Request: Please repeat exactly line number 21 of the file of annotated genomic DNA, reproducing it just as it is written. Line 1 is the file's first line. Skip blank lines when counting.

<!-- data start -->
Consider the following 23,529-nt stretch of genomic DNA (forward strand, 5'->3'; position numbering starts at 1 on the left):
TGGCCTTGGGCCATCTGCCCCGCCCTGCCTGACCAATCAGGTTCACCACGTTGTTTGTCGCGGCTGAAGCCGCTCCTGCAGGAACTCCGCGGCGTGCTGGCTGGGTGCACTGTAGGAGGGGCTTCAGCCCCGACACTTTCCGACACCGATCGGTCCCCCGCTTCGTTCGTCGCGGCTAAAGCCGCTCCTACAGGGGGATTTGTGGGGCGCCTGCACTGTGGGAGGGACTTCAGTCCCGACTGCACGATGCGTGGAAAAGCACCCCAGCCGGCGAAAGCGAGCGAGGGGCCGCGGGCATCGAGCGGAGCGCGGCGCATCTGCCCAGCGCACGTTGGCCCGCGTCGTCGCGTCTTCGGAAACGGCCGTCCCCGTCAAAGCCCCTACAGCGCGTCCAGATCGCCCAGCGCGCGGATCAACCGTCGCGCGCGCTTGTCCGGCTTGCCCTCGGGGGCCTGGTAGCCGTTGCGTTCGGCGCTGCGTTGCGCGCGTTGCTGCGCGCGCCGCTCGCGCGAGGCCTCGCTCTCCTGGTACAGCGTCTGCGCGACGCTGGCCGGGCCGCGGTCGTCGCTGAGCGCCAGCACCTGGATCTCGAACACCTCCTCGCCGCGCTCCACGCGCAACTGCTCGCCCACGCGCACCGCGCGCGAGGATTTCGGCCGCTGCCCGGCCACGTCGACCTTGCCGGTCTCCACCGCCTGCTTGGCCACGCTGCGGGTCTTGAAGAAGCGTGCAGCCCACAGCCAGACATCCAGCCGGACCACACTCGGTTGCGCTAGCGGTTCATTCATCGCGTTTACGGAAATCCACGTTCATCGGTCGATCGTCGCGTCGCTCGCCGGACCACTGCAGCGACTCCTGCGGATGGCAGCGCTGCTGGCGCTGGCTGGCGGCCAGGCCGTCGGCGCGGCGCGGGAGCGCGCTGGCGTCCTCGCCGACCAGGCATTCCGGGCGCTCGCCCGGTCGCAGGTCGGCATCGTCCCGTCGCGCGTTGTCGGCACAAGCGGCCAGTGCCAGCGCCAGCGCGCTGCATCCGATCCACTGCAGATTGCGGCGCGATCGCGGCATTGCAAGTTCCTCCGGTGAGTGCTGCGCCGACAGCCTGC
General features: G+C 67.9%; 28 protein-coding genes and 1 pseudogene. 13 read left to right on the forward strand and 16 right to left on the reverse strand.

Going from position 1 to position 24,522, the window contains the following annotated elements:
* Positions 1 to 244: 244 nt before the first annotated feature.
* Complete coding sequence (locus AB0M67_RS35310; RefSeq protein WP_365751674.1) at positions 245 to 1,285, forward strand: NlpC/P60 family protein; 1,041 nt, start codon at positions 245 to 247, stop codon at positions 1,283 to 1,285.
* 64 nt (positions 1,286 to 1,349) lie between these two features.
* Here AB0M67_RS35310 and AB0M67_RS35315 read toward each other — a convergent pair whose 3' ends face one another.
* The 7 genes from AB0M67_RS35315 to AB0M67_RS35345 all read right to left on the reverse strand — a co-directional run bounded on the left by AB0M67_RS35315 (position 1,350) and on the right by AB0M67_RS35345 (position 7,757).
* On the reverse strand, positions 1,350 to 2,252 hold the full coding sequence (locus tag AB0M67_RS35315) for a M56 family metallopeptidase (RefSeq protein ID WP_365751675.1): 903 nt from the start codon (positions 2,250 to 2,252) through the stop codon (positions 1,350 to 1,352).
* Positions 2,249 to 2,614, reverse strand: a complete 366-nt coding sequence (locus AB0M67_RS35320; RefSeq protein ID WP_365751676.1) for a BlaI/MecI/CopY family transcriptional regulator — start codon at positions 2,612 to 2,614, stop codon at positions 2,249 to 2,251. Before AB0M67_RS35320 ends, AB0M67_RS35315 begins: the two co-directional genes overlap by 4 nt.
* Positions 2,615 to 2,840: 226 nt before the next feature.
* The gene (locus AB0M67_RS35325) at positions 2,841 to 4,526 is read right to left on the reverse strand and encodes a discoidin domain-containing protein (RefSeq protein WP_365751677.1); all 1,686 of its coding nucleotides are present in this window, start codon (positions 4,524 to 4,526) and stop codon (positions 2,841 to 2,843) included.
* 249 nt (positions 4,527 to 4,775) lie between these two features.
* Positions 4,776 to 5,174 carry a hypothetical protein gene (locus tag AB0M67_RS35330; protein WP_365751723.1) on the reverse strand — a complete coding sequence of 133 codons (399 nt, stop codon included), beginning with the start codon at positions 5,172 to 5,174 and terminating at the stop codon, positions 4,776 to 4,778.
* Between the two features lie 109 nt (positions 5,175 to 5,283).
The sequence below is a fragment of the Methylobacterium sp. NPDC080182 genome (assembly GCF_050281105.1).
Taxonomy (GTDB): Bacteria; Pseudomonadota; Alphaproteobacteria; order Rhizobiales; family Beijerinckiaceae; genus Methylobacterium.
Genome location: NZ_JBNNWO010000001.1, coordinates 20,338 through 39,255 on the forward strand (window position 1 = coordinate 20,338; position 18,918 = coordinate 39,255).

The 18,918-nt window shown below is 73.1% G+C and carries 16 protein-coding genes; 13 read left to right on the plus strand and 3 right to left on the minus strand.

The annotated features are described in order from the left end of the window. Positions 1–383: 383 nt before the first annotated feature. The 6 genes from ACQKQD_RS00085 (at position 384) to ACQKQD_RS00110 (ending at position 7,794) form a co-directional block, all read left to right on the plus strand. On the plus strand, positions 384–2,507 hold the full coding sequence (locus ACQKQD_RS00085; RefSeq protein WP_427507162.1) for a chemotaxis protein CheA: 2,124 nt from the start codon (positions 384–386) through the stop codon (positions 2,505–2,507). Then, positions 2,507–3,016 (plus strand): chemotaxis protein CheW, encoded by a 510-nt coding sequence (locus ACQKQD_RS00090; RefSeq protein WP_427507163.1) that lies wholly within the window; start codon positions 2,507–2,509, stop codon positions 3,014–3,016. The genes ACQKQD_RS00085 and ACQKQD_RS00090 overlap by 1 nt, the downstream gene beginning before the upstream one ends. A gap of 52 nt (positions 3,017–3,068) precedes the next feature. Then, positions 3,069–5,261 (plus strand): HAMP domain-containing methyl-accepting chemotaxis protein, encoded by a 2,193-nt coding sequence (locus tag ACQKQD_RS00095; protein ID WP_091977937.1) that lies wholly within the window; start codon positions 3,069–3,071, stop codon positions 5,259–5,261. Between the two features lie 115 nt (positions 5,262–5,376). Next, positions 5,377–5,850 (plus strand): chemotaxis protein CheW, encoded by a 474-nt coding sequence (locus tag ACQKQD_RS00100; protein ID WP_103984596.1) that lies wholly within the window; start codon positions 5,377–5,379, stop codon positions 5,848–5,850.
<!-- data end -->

The annotated features are described in order from the left end of the window. Positions 1–383: 383 nt before the first annotated feature. The 6 genes from ACQKQD_RS00085 (at position 384) to ACQKQD_RS00110 (ending at position 7,794) form a co-directional block, all read left to right on the plus strand. On the plus strand, positions 384–2,507 hold the full coding sequence (locus ACQKQD_RS00085; RefSeq protein WP_427507162.1) for a chemotaxis protein CheA: 2,124 nt from the start codon (positions 384–386) through the stop codon (positions 2,505–2,507). Then, positions 2,507–3,016 (plus strand): chemotaxis protein CheW, encoded by a 510-nt coding sequence (locus ACQKQD_RS00090; RefSeq protein WP_427507163.1) that lies wholly within the window; start codon positions 2,507–2,509, stop codon positions 3,014–3,016. The genes ACQKQD_RS00085 and ACQKQD_RS00090 overlap by 1 nt, the downstream gene beginning before the upstream one ends. A gap of 52 nt (positions 3,017–3,068) precedes the next feature. Then, positions 3,069–5,261 (plus strand): HAMP domain-containing methyl-accepting chemotaxis protein, encoded by a 2,193-nt coding sequence (locus tag ACQKQD_RS00095; protein ID WP_091977937.1) that lies wholly within the window; start codon positions 3,069–3,071, stop codon positions 5,259–5,261. Between the two features lie 115 nt (positions 5,262–5,376). Next, positions 5,377–5,850 (plus strand): chemotaxis protein CheW, encoded by a 474-nt coding sequence (locus tag ACQKQD_RS00100; protein ID WP_103984596.1) that lies wholly within the window; start codon positions 5,377–5,379, stop codon positions 5,848–5,850.